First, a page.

The question of identity continues to assert its importance in modern society whether it be political, religious, psychological or even legal. Mathematically speaking, identity is expressed in the form of tautology, for example, if x is y, then it is true irrespective of different perspective and different time. Speaking of personal identity, on the other hand, one may feel compelled to take account of factors such as time, memory, faith, or one’s relation to the community they belong. Does the identity of a person persists from the beginning to the end? If not, what determines people’s identity? These questions do not have a readymade answer, yet we know the loss of identity and radicalization continues to pose threat to the integrity of our society. Do we need identity? If we need identity, in what sense?
We invite participants to join us in a workshop to conduct research through role plays and deliberation on why and for what good do we need Identity. Our workshop will consist of three slots of creative exercises, to be performed both individually and through group interaction, exploring the rationales which lay at the foundation of forming the individual vs. group identities.
The format is structured on three types of explorations:
- Individual identity - what matters for the human being? Essentially, revolving around questions that will determine how one defines his/her self: a date, a place or other coordinates that are meaningful for each participant. The "individual identity card" resulted will showcase the elements that are truly important for one's self to live a fulfilling life.
- Group identity - looking at the identity labels that the society places on people in general, which are usually found in the formal 'group-belonging identity cards" which accompany us throughout our life, which define our assignation as members to a specific group / nationality / segment of population. These labels are usually formulated to the benefit of the group, rather than the benefit of the individual.
- Judgement of the other - looking at how we perceive others and the judgements of value that we make about others, by making precipitated assumptions based on solely limited amount of information available at hand.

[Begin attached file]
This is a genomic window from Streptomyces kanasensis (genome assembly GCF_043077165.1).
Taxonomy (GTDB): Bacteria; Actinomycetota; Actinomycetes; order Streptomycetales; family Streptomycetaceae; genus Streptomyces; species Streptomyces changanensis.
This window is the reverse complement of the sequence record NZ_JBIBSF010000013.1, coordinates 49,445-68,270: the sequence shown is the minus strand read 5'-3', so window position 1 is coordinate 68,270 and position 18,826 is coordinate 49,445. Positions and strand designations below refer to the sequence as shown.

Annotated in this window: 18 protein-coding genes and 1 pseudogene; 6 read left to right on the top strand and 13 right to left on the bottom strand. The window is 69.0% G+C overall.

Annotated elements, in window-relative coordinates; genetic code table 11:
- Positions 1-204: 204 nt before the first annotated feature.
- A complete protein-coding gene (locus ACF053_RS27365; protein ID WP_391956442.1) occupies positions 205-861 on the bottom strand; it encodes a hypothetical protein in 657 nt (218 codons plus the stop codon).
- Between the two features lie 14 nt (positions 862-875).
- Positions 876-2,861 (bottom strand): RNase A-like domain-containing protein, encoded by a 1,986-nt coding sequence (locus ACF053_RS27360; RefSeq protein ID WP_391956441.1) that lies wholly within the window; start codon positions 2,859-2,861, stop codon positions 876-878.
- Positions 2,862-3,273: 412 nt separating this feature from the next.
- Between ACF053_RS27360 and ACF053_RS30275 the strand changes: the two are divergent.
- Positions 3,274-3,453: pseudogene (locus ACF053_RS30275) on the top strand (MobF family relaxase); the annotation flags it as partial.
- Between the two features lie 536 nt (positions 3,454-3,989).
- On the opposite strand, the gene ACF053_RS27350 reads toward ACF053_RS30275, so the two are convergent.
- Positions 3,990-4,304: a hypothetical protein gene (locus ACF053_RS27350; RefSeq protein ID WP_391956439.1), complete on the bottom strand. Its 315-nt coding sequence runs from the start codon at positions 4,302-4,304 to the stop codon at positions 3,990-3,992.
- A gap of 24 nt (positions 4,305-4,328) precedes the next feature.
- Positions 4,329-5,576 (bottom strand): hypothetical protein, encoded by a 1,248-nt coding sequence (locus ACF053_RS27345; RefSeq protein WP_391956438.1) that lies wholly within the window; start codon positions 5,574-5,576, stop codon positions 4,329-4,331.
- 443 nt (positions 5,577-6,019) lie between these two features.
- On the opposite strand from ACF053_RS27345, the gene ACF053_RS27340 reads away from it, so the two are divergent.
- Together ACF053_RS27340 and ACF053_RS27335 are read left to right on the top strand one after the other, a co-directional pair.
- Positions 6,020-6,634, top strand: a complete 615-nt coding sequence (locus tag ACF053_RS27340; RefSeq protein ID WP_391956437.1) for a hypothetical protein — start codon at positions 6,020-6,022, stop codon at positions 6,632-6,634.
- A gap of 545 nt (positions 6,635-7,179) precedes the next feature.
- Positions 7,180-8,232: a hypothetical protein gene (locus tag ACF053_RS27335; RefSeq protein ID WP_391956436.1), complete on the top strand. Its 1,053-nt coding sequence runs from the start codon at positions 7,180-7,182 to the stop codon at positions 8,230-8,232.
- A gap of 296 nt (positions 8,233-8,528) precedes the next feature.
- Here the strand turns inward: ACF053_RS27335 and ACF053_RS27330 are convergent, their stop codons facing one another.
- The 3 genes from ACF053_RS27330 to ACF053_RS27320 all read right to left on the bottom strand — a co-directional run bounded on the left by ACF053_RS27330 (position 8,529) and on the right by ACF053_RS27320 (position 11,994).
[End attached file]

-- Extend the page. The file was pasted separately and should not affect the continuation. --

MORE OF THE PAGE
The objective of the workshop is to facilitate dialogue on the topic of identity, while helping participants gain a deeper understanding on how we define identity, why we need it and what good does it do, at both individual and group levels.
There is a fine line between how the individual identity impacts the functioning of a group, equally the harmony of the group impacts the wellbeing of the individual. The individual does not live alone in the society, if a person's well-being is neglected, this will also have consequences on the group the individual belongs to. The balance between individuals and groups is constantly shifting in our society because individuals are not properly educated on how to care and nurture their identity as human beings, most of the times the society over emphasising the group's' needs over individual necessities.
Through this initiative, Dhillon Marty Foundation's goal is to contribute to raising awareness and investigating the different ways of development of humanity in the society, hence building dialogue in the society against radical and extremist manifestations.
We will curate short reading material which will be given to the participants before the event. Participants are invited to register with us through the conference’s website. We will record and videotape our workshop. Along with a written report, the video material will be transcribed and edited as a short video of the highlights. It will be used as a leading material for the Identity session during State of the Community conference on September 12-13 at UNESCO in Paris.
Question Booth will be set-up. We will ask different questions from people to get their spontaneous answers on how do they define themselves. The selected answers will be made into short video which will be used for discussion during Identity session at State of the Community Conference in September.